Half of the island of Vanuatu is now homeless in the wake of Cyclone Pam, with 90% of structures reported as damaged and many towns and villages without safe drinking water. You can't attribute a single weather event to climate change, but you can point out the quandary of having to rebuild a country (probably through loans from the Asian Development Bank and other international financial institutions, loans that will drive the country further into debt and make future development and resettlement difficult) that will almost certainly be underwater in a few decades.

In 2012/3, the House and the Senate voted to allocate $60 billion in aid towards relief and redevelopment in areas affected by Hurricane Sandy. But at the end of last year, the House took major steps to block Obama's commitment of a paltry $3 billion to the UN climate fund.  All of the top 10 countries most at risk to climate change impacts are in the Global South (Vanuatu and other small island states aren't included in the Global Climate Risk Index on account of their size and lack of socioeconomic data).

Ecological debt means that industrialized nations have an obligation to cover the costs of mitigation, adaptation, redevelopment, and resettlement of disadvantaged populations by a phenomena that we created. While the US climate movement has made many admirable strides in the last few years, Vanuatu brings three of its major failures to mind:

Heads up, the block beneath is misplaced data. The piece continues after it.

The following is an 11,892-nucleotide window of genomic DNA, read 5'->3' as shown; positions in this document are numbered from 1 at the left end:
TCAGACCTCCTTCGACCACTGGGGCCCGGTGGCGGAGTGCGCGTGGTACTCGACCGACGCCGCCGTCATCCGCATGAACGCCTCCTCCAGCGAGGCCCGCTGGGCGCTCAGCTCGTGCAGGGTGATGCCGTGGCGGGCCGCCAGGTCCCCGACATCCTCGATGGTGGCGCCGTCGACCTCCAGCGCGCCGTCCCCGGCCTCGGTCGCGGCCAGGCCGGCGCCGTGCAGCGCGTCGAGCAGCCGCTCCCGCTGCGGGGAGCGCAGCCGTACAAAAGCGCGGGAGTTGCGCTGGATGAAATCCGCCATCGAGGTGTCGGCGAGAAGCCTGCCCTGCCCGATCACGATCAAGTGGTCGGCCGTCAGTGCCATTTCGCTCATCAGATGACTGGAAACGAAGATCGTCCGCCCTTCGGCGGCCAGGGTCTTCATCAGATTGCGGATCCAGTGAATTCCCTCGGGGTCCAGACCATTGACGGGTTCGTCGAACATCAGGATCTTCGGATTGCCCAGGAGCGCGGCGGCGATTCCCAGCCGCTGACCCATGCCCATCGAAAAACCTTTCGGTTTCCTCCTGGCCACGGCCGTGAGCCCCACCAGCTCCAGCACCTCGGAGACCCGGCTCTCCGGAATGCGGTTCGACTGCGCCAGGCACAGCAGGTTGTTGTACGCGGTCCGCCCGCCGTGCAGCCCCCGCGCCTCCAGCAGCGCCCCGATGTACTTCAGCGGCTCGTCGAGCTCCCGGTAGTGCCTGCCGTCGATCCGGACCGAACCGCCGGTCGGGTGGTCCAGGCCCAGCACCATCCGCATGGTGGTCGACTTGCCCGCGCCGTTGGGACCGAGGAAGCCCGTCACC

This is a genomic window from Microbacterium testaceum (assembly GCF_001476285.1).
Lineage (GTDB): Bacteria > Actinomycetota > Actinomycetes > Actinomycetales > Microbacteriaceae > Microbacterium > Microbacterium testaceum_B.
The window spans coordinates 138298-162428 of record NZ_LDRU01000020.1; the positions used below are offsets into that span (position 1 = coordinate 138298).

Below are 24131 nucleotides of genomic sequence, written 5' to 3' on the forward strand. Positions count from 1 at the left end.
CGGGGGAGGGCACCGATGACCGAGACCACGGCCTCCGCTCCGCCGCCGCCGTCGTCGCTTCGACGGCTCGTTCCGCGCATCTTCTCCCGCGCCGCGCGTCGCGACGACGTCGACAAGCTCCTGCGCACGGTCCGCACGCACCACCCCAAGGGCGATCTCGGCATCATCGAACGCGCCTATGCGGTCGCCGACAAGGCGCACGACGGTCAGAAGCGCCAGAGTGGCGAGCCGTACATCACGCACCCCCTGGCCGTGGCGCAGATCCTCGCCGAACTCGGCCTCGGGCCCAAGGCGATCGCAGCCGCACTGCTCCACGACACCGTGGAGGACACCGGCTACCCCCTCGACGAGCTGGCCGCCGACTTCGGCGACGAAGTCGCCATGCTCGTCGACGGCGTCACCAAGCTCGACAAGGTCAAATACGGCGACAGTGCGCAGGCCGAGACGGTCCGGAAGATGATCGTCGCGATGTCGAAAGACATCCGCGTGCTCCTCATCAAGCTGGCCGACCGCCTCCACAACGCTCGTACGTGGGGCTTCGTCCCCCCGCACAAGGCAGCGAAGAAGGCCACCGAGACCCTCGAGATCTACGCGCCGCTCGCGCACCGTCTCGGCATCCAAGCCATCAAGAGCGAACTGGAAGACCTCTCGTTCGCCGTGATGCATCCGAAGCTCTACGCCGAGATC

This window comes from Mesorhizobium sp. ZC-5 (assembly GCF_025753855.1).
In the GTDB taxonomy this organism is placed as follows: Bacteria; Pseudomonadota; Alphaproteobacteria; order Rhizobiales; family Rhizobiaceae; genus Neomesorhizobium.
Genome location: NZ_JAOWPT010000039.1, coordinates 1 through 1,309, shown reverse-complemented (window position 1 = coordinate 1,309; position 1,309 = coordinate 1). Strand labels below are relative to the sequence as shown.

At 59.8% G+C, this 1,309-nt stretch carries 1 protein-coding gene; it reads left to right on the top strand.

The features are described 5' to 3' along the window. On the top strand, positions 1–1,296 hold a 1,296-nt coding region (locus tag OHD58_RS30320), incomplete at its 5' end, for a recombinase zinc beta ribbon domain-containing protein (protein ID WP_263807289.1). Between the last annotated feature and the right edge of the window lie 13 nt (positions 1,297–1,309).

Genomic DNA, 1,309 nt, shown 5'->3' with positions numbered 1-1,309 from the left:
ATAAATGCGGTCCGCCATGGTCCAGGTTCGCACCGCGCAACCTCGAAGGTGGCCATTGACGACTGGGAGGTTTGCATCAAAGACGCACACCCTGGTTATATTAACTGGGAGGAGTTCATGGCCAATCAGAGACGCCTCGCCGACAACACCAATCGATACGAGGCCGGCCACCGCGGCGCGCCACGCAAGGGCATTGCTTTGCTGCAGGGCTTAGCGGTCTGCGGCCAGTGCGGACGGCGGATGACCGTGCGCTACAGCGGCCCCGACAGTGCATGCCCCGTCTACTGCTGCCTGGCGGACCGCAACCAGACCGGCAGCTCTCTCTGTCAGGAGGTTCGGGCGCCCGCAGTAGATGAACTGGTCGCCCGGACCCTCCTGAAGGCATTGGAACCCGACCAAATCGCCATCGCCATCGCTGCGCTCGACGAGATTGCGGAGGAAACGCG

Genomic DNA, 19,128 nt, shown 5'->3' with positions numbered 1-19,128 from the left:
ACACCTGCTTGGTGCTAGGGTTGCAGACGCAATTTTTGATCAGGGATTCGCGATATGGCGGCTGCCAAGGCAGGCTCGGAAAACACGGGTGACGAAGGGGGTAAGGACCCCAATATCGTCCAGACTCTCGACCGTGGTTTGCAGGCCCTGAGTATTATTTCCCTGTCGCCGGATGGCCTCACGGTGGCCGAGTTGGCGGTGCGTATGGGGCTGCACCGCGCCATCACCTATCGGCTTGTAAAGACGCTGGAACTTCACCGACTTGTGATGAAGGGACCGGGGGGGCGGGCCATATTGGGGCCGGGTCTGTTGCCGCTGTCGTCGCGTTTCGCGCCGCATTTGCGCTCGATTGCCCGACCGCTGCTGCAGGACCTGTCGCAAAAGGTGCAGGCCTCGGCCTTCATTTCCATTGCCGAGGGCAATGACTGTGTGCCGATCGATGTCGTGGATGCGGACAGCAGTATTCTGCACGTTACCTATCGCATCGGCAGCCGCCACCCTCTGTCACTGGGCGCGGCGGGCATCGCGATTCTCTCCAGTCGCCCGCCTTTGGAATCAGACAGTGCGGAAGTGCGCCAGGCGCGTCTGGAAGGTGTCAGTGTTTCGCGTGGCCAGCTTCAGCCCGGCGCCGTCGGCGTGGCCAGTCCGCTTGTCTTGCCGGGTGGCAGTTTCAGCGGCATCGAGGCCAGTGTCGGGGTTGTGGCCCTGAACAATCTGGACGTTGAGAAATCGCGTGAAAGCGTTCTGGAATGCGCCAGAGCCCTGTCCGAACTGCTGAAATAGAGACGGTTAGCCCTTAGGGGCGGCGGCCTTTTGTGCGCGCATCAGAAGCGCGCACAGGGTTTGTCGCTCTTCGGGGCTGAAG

1) The importance of stating that irreversible climate change is happening here and now. Even if we haven't yet reached the tipping points (even the most conservative estimates of the IPCC put 2015 as the year that emissions would have to peak, and that is unlikely to happen), language along the lines of "We need to stop KXL in order to avoid irreversable climate change" implies that the lives of people in places like Vanuatu and Tuvalu, places where we've known for years would not survive a two degree temperature rise, don't matter. Many if not most of the countries in the Global Climate Risk Index have already seen irreversible effects of climate change. Defining climate change according to its relationship to the US, rather than its relationship to the people most affected by it, is one of the most enduring and disgusting examples of environmental racism in our movement.

2) The US climate movement has purposely avoided the topic of ecological debt. The reason for this is simple. Americans, including many climate activists, don't want to pay for it. The big NGOs know this will be really unpopular with their middle class base, so most of them don't touch it.

3) A commitment to immigration reform that meets the needs of climate refugees needs to become a central goal of the US climate movement. The amount of displaced people in Bangladesh alone could reach as high as 20 million people. Free and open borders in the US and other developed countries is an essential component of climate justice, and it's time that activists stopped overlooking immigration because of its unpopularity at home.


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